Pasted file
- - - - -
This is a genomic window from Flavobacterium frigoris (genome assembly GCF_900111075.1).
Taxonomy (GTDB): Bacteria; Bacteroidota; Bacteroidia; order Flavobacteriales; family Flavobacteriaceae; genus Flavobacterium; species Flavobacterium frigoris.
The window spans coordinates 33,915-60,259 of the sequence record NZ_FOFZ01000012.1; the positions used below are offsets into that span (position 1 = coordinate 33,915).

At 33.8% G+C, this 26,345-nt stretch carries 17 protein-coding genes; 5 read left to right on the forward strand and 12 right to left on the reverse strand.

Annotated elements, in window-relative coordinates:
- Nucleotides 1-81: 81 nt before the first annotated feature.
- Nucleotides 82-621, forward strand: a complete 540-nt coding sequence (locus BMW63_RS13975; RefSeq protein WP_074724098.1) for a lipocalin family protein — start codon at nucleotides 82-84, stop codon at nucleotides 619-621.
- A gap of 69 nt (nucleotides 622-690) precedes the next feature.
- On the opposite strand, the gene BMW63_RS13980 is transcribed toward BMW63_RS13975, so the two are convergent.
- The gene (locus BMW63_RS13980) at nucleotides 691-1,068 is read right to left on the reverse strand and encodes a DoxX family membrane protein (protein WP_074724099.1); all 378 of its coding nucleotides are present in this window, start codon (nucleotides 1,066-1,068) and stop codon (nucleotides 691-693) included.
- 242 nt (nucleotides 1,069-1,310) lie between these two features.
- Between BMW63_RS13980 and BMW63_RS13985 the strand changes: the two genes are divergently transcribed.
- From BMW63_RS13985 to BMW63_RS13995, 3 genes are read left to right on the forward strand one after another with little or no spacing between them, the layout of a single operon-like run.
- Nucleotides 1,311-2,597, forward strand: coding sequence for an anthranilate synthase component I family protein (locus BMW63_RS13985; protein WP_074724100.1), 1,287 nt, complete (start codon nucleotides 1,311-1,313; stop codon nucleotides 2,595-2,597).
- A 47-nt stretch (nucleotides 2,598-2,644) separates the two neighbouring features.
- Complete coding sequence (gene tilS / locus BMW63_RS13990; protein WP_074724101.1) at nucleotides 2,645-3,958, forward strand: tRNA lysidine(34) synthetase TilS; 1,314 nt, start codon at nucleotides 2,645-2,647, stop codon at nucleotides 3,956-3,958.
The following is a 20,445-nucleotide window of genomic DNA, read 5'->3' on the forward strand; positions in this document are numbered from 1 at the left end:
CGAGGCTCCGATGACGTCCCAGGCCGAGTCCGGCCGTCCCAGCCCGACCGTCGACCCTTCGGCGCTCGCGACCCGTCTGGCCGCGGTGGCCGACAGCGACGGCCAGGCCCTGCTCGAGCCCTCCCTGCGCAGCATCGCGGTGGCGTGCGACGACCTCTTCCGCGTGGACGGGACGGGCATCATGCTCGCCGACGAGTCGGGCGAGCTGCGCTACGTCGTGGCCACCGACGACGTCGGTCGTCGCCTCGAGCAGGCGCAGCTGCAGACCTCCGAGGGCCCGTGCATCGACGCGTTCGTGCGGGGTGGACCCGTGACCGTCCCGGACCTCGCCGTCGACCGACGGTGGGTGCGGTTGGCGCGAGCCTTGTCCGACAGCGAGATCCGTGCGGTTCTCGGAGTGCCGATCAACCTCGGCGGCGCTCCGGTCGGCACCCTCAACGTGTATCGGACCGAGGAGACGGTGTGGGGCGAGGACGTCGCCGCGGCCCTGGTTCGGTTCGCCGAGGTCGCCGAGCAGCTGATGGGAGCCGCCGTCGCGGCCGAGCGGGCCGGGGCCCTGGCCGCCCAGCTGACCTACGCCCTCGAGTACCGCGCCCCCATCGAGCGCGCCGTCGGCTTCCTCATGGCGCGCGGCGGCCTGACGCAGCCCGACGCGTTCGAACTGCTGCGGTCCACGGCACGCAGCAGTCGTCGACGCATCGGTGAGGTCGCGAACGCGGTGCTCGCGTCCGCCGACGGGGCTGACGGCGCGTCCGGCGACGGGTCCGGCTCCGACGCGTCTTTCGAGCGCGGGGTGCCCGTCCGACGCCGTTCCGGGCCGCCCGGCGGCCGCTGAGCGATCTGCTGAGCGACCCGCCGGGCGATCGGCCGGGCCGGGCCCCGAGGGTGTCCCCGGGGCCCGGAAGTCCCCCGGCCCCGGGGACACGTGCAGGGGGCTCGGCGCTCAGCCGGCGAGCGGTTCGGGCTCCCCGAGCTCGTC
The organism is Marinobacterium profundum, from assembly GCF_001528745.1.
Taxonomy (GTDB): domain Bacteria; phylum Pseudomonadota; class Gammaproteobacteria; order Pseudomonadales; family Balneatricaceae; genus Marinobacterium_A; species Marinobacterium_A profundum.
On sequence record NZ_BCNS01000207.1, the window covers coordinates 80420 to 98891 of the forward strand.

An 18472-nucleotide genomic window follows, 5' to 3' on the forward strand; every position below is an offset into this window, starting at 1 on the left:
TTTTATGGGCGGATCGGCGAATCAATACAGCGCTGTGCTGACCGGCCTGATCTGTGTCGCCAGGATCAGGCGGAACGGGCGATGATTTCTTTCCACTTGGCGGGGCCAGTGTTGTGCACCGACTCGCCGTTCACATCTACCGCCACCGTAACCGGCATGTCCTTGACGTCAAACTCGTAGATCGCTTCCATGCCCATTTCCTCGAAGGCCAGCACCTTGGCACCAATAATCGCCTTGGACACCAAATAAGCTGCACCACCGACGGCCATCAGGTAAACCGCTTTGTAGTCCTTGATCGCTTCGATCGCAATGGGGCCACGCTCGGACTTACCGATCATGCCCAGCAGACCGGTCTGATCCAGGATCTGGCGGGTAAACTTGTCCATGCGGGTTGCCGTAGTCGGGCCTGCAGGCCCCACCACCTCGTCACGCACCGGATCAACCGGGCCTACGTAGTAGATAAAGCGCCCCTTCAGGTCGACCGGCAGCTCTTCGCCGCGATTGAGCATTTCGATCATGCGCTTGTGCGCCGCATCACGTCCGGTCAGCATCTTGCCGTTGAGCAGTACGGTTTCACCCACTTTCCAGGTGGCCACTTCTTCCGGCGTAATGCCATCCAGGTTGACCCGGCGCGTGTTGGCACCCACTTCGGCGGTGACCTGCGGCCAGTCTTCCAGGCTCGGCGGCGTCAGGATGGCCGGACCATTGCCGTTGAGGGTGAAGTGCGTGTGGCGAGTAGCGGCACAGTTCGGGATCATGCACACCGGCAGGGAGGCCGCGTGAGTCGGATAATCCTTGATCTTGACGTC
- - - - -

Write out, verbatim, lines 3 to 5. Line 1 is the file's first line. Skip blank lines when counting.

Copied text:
The window spans coordinates 33,915-60,259 of the sequence record NZ_FOFZ01000012.1; the positions used below are offsets into that span (position 1 = coordinate 33,915).

At 33.8% G+C, this 26,345-nt stretch carries 17 protein-coding genes; 5 read left to right on the forward strand and 12 right to left on the reverse strand.

Annotated elements, in window-relative coordinates: